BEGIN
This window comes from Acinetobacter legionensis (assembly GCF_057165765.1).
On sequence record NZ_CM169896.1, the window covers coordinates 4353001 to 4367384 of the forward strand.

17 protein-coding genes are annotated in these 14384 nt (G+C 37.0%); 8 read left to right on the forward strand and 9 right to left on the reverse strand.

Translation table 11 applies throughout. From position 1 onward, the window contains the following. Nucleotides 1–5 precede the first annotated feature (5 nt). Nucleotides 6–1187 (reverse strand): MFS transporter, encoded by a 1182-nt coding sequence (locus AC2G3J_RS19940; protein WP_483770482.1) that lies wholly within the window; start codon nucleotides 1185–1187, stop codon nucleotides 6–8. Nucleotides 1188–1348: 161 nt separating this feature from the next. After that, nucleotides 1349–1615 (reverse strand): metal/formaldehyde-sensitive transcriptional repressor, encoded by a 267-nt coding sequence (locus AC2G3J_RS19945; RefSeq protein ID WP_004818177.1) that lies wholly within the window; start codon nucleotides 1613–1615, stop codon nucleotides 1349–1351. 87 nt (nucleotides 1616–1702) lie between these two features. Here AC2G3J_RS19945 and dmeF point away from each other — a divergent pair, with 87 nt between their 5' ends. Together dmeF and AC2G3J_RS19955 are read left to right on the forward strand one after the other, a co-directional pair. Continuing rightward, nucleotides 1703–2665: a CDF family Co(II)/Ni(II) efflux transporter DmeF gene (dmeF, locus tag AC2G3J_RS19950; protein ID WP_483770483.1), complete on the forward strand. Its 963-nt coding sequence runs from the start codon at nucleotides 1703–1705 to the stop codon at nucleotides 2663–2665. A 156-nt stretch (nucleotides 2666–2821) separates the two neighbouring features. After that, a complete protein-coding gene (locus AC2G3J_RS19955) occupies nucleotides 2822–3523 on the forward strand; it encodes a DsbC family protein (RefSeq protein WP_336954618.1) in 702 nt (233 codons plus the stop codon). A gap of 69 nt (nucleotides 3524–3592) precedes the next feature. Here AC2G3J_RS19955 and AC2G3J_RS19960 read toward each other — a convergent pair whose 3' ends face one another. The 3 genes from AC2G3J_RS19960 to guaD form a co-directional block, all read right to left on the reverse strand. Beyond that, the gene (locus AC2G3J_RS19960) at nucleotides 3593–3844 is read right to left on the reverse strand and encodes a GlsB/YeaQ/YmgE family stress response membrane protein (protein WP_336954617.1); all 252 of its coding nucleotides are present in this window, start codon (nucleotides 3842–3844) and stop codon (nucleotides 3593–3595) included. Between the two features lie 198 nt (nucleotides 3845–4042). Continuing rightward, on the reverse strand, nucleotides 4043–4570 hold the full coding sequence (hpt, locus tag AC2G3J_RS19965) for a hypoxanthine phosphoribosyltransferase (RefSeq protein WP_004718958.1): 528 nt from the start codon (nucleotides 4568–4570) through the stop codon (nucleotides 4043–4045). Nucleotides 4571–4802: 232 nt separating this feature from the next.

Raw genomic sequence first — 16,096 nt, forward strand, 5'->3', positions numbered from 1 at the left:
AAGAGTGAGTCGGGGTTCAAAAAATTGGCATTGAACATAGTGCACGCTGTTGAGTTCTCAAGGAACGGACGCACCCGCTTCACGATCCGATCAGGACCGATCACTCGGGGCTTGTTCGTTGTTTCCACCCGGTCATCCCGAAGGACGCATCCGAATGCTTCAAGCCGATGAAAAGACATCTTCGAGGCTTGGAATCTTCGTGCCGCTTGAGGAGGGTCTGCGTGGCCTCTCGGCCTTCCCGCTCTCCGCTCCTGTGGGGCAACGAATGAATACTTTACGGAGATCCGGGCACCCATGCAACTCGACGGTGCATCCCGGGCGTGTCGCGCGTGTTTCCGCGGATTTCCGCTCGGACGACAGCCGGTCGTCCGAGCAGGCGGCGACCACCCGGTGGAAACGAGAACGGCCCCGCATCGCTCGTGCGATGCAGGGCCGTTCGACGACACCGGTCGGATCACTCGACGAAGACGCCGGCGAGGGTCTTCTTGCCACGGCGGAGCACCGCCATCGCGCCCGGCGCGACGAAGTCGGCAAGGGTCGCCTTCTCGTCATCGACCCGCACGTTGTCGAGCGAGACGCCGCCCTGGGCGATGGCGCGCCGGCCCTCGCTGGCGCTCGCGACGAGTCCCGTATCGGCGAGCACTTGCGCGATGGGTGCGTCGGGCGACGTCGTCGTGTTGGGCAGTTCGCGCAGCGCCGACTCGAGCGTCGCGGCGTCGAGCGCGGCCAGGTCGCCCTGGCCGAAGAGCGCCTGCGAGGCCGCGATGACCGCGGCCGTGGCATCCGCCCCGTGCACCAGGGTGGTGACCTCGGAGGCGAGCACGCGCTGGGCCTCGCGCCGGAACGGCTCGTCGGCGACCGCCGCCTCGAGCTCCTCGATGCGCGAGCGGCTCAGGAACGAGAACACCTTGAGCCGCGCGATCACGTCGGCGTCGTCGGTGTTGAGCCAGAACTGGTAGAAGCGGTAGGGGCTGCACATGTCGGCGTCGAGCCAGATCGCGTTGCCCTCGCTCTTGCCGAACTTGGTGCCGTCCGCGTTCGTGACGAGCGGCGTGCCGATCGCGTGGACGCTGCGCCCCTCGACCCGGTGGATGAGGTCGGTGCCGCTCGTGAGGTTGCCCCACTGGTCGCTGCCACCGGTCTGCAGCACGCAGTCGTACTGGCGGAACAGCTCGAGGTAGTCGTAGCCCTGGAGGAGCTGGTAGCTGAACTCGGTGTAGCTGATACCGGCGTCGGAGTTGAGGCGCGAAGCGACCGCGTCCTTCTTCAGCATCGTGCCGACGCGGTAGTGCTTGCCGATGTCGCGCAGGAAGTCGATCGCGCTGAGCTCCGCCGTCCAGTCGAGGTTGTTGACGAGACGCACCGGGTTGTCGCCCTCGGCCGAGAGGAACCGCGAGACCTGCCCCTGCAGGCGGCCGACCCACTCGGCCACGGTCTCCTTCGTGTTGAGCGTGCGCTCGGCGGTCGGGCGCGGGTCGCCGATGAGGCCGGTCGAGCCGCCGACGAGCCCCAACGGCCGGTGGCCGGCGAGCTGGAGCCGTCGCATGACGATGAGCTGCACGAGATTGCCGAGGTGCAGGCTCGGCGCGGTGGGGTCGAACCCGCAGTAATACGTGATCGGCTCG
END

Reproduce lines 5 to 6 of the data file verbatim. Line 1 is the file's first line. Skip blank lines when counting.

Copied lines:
Raw genomic sequence first — 16,096 nt, forward strand, 5'->3', positions numbered from 1 at the left:
AAGAGTGAGTCGGGGTTCAAAAAATTGGCATTGAACATAGTGCACGCTGTTGAGTTCTCAAGGAACGGACGCACCCGCTTCACGATCCGATCAGGACCGATCACTCGGGGCTTGTTCGTTGTTTCCACCCGGTCATCCCGAAGGACGCATCCGAATGCTTCAAGCCGATGAAAAGACATCTTCGAGGCTTGGAATCTTCGTGCCGCTTGAGGAGGGTCTGCGTGGCCTCTCGGCCTTCCCGCTCTCCGCTCCTGTGGGGCAACGAATGAATACTTTACGGAGATCCGGGCACCCATGCAACTCGACGGTGCATCCCGGGCGTGTCGCGCGTGTTTCCGCGGATTTCCGCTCGGACGACAGCCGGTCGTCCGAGCAGGCGGCGACCACCCGGTGGAAACGAGAACGGCCCCGCATCGCTCGTGCGATGCAGGGCCGTTCGACGACACCGGTCGGATCACTCGACGAAGACGCCGGCGAGGGTCTTCTTGCCACGGCGGAGCACCGCCATCGCGCCCGGCGCGACGAAGTCGGCAAGGGTCGCCTTCTCGTCATCGACCCGCACGTTGTCGAGCGAGACGCCGCCCTGGGCGATGGCGCGCCGGCCCTCGCTGGCGCTCGCGACGAGTCCCGTATCGGCGAGCACTTGCGCGATGGGTGCGTCGGGCGACGTCGTCGTGTTGGGCAGTTCGCGCAGCGCCGACTCGAGCGTCGCGGCGTCGAGCGCGGCCAGGTCGCCCTGGCCGAAGAGCGCCTGCGAGGCCGCGATGACCGCGGCCGTGGCATCCGCCCCGTGCACCAGGGTGGTGACCTCGGAGGCGAGCACGCGCTGGGCCTCGCGCCGGAACGGCTCGTCGGCGACCGCCGCCTCGAGCTCCTCGATGCGCGAGCGGCTCAGGAACGAGAACACCTTGAGCCGCGCGATCACGTCGGCGTCGTCGGTGTTGAGCCAGAACTGGTAGAAGCGGTAGGGGCTGCACATGTCGGCGTCGAGCCAGATCGCGTTGCCCTCGCTCTTGCCGAACTTGGTGCCGTCCGCGTTCGTGACGAGCGGCGTGCCGATCGCGTGGACGCTGCGCCCCTCGACCCGGTGGATGAGGTCGGTGCCGCTCGTGAGGTTGCCCCACTGGTCGCTGCCACCGGTCTGCAGCACGCAGTCGTACTGGCGGAACAGCTCGAGGTAGTCGTAGCCCTGGAGGAGCTGGTAGCTGAACTCGGTGTAGCTGATACCGGCGTCGGAGTTGAGGCGCGAAGCGACCGCGTCCTTCTTCAGCATCGTGCCGACGCGGTAGTGCTTGCCGATGTCGCGCAGGAAGTCGATCGCGCTGAGCTCCGCCGTCCAGTCGAGGTTGTTGACGAGACGCACCGGGTTGTCGCCCTCGGCCGAGAGGAACCGCGAGACCTGCCCCTGCAGGCGGCCGACCCACTCGGCCACGGTCTCCTTCGTGTTGAGCGTGCGCTCGGCGGTCGGGCGCGGGTCGCCGATGAGGCCGGTCGAGCCGCCGACGAGCCCCAACGGCCGGTGGCCGGCGAGCTGGAGCCGTCGCATGACGATGAGCTGCACGAGATTGCCGAGGTGCAGGCTCGGCGCGGTGGGGTCGAACCCGCAGTAATACGTGATCGGCTCG